Friday, May 13, 2011

The Mistress's Revenge by Tamar Cohen

The Mistress's Revenge

Paperback, 224 pages
Fatal Attraction set in the era of Facebook: fiery, passionate, engrossing, unsettling, manipulative, and graphic...a debut novel written as one woman’s letter to the married man who has just dumped her—upon whom she exacts a teriffic revenge.
Expected publication: June 7th 2011 by Free Press

The "Mistress" begins a journal when her therapist  encourages her to write down her feelings after a traumatic break up with her married lover.  This book becomes a one sided conversation by the Mistress with her ex-lover.  It is an account of what she does to the ex-lover and what she is thinking as she carries out her plans to get him back.  

As the book continues, the Mistress becomes more and more obsessed with her ex-lover and his family.  She is bold and unrelenting in her pursuit of this married man.

We all know a woman that has been through a similar break up.  However, as book progressed, this mistress went beyond any resemblance to my friends.  She dives head first into mental illness.   Her only goal is to get this man back in her life.  She is willing to sacrifice anything, including her relationship with her children and their Father.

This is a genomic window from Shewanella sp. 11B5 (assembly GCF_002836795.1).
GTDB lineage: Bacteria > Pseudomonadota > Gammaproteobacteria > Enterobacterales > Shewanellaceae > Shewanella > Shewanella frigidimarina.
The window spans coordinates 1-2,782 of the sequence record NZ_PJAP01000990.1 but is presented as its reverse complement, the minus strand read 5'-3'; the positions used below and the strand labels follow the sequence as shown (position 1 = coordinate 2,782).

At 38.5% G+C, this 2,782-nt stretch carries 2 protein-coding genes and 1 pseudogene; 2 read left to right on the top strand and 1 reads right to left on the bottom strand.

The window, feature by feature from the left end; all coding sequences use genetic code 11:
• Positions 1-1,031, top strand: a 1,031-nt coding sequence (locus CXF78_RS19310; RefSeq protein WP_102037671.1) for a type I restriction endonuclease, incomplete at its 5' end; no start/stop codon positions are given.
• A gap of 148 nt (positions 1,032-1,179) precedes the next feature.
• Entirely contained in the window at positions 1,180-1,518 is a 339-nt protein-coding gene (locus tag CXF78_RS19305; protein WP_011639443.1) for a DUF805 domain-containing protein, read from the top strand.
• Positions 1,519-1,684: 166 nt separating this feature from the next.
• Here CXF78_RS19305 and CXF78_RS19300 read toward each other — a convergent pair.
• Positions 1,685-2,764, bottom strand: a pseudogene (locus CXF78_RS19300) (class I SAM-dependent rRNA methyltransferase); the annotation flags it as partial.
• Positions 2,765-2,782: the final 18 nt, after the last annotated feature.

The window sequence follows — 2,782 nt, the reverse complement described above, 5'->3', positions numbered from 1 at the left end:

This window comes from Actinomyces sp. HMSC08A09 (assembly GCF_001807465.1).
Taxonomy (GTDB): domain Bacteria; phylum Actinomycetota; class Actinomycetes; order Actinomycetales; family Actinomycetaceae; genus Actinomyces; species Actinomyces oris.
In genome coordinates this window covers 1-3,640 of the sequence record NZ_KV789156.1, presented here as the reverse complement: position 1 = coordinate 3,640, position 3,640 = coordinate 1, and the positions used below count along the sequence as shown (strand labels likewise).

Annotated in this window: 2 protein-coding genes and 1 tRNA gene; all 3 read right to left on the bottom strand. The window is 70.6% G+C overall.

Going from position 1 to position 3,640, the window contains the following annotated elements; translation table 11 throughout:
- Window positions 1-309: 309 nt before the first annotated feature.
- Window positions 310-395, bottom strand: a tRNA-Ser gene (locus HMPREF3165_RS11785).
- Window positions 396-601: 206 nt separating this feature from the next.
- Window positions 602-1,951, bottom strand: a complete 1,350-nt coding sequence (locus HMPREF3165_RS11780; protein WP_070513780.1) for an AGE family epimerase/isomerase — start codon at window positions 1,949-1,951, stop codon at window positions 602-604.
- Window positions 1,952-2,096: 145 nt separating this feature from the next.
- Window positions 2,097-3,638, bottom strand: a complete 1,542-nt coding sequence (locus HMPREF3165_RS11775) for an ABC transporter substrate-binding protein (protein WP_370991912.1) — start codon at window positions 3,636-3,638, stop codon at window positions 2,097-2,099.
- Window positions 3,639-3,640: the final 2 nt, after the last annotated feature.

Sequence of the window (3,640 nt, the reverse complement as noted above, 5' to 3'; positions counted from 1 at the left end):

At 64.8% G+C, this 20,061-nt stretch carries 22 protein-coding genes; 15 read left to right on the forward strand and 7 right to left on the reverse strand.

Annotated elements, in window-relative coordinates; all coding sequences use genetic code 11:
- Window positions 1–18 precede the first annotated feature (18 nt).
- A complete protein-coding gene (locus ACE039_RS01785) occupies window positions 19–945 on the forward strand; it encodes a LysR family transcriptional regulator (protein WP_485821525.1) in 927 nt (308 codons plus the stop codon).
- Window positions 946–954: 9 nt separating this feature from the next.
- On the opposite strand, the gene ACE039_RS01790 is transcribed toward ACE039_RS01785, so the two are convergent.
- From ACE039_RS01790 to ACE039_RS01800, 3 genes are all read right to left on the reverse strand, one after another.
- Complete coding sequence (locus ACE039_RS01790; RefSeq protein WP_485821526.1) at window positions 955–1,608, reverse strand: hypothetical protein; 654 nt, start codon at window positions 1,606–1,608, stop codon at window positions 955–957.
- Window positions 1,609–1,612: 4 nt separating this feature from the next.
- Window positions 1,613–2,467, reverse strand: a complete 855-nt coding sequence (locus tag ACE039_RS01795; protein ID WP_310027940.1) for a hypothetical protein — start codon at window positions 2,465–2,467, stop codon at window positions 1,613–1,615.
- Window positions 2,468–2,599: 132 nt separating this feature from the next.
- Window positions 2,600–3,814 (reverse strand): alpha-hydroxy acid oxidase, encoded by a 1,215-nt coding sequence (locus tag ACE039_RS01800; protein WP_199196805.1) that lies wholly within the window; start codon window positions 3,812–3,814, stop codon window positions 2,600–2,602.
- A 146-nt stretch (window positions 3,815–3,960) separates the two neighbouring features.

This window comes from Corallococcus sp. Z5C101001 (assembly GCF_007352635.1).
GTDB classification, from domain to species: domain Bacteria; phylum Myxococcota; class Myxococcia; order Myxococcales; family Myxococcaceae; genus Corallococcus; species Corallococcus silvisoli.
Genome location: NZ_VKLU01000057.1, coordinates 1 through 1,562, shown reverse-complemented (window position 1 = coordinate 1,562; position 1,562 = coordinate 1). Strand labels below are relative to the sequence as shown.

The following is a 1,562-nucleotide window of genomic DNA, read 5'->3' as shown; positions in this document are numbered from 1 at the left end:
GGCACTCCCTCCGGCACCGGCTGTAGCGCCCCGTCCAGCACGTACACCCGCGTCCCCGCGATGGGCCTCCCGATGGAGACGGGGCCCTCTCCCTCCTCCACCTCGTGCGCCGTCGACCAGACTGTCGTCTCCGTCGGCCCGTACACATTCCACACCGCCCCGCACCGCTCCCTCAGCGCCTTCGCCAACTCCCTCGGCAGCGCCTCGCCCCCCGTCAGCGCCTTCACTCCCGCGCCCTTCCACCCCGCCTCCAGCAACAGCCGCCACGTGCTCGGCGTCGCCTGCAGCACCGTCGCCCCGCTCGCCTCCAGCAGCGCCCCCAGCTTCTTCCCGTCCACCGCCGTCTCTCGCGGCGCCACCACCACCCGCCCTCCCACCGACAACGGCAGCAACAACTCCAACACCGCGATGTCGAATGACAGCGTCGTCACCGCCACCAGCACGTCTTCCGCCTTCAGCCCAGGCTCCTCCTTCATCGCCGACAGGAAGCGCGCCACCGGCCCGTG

At the mid-point in the book I became a bit uncomfortable.  It was like watching a car crash.  You really don't want to see it, but you can't make yourself look away.  So, I kept reading....

I will admit that I had to re-read the last few pages.  I was so sure that I knew what would happen, that I was surprised by the ending.  

I found this book easy to read.  It flowed well and the writing style was very "reader friendly".  It really was like reading someone's diary.  The middle of the book seemed to drag just a bit, but the paced picked up again near the end.  

While I didn't hate the book, I didn't love it either.  I have been trying to pinpoint the reason why for the last week.  I think it is because I never really felt empathy for any of the characters.  I just didn't relate to them or have any kind of connection with them.  It is entirely possible that someone who has been involved with a similar situation would feel differently.

Thanks to Free press at Simon and Schuster for proving me with an advance copy and the opportunity to review The Mistress's Revenge by Tamar Cohen.

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